News Love is more constant than light
Charles, I must disagree about your Watada post. You stated that, “those who have led young soldiers to their deaths in Iraq are not virtuous but vicious; and those who are dying in Iraq are not courageous but foolish.” In Orwell’s Why I Write, he states
The left-wing intelligentsia wanted to go on and on, sniggering at the Blimps, sapping away at middle-class morale, but still keeping their favoured position as hangers-on of the dividend-drawers… Obviously the snobbishness and political ignorance of people like airmen and naval officers will be a very great difficulty. But without those airmen, destroyer commanders, etc. etc. we could not survive for a week. The only approach to them is through their patriotism.
Rather, as a whole, we must move forward. To quote Negri and Hardt’s Multitude,
In order to speak of a new Left today one has to speak, on one hand, in terms of a postsocialist and postliberal program, based on a material and conceptual rupture, an ontological break with the ideological traditions of the industrial workers movements… One also has to deal with the new anthropological reality, with new agents of production and subjects of exploitation that remain singular. One must consider the activity of the singular agents as the matrix of the freedom and multiplicity of everyone. Here democracy becomes a direct object. Democracy can no longer be evaluated in the liberal manner as a limit of equality or in the socialist way as a limit of freedom but rather must be the radicalization without reserve of both freedom and equality. Perhaps some day soon we will have arrived at the point when we can look back with irony at the barbaric old times when in order to be free we had to keep our own brothers and sisters slaves or to be equal we were constrained to inhuman sacrifices of freedom. In our view, freedom and equality can be the motors of a revolutionary reinvention of democracy.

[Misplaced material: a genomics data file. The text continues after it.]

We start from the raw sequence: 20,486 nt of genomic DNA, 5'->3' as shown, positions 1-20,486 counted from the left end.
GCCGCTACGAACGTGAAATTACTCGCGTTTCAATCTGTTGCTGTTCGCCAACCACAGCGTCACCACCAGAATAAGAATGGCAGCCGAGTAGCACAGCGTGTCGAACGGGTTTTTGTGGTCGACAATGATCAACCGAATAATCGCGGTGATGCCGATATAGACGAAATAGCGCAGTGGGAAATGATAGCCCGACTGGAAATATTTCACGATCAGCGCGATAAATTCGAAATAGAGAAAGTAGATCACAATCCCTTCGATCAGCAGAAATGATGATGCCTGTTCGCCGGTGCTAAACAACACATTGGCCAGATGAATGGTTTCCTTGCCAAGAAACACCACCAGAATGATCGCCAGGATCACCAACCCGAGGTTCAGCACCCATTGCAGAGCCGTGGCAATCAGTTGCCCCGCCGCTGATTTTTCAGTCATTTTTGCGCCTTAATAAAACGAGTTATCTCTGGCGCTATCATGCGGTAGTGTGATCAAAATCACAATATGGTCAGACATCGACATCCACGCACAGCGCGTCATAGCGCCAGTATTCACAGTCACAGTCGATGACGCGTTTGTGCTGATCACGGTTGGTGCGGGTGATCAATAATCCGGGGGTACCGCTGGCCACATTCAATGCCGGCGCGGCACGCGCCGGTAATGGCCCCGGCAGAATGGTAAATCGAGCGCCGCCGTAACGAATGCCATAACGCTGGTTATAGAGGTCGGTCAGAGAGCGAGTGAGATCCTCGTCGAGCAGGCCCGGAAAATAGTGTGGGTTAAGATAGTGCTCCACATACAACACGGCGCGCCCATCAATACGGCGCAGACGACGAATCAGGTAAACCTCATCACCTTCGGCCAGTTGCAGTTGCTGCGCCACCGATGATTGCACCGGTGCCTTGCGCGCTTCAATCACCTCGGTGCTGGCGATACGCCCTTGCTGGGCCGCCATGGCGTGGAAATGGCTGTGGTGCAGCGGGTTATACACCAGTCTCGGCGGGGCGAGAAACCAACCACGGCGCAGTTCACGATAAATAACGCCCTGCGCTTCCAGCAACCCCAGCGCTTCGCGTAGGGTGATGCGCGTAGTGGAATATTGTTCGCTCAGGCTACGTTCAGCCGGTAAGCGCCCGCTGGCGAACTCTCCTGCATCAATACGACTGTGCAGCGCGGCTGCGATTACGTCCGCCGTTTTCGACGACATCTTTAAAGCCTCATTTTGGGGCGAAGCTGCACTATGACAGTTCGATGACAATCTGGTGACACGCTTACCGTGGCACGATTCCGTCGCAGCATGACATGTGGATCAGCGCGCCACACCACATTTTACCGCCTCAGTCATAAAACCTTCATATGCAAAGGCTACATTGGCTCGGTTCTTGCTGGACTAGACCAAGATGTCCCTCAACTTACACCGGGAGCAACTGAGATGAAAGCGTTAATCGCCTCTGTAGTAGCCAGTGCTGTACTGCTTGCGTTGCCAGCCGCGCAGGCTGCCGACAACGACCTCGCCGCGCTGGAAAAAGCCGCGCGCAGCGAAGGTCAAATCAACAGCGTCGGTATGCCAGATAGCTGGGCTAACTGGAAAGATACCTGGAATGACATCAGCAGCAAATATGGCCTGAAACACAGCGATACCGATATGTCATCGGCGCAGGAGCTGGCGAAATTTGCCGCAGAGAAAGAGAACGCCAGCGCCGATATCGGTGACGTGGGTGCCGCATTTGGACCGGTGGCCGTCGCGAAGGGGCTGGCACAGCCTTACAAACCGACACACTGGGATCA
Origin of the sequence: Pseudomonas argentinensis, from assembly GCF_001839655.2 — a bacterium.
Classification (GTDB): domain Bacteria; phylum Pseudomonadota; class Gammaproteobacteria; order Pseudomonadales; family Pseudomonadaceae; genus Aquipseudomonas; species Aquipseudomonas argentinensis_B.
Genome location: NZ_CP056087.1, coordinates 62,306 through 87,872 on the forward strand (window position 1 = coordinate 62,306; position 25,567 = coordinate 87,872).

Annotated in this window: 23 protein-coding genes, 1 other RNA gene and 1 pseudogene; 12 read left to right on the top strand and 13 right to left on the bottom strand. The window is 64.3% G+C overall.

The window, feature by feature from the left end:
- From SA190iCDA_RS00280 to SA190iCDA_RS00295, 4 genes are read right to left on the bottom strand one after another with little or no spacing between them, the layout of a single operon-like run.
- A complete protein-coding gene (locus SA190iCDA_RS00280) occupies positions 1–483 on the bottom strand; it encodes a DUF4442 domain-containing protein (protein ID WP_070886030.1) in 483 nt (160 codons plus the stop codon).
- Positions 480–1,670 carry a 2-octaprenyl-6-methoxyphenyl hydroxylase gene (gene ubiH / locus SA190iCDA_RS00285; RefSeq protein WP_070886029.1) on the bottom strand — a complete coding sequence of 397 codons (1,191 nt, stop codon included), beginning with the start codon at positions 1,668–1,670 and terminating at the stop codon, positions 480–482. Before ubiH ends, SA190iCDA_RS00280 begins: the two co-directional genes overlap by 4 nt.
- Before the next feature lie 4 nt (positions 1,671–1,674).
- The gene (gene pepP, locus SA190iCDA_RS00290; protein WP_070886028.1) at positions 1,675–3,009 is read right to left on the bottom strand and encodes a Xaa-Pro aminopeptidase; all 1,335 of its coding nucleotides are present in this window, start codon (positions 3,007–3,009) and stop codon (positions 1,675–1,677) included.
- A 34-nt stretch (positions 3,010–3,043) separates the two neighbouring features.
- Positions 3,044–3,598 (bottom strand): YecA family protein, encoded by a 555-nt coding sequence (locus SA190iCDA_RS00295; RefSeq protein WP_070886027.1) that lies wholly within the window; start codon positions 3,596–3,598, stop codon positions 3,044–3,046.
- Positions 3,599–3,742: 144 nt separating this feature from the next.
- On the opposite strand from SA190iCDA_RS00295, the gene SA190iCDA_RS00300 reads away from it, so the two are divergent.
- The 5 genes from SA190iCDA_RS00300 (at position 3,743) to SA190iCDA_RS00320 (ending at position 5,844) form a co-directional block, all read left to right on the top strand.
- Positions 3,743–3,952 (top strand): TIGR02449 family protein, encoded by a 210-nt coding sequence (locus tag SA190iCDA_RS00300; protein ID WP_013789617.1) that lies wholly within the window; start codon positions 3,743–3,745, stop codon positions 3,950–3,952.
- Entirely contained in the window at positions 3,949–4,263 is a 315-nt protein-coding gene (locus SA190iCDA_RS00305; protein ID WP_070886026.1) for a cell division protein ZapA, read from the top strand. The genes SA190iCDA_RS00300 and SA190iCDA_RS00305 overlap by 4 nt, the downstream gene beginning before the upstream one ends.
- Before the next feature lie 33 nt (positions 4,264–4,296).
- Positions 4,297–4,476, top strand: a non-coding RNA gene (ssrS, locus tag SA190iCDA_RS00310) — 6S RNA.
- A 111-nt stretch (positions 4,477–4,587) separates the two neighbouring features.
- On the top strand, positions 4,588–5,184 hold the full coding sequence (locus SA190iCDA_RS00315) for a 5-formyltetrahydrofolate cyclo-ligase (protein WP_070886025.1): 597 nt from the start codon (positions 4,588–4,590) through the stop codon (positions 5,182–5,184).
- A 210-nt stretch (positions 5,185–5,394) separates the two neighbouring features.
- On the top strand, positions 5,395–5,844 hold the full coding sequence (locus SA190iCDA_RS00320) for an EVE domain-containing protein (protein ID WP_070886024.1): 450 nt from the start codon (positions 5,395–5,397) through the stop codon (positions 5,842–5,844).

In short, the people must come together as we all fall prey to closed-circuit global hegemony. The Multitude of people will include the material and immaterial worker, the civilian and combatant, the poor and the (somewhat) rich.
Eli makes an excellent point that this is truly a new manifestation of dialectic reasoning in the collective consciousness of the United States. While President Bush has steeped his legacy in the outcome of Iraq in a most Utilitarian of fashions, Lieutenant Watada has opened up the discourse of the Categorical Imperative. Watada’s persistence has demonstrated the need for Americans to address the moral (and legal) qualms of the war in its primacy, rather than Bush’s intent for the end to justify the means.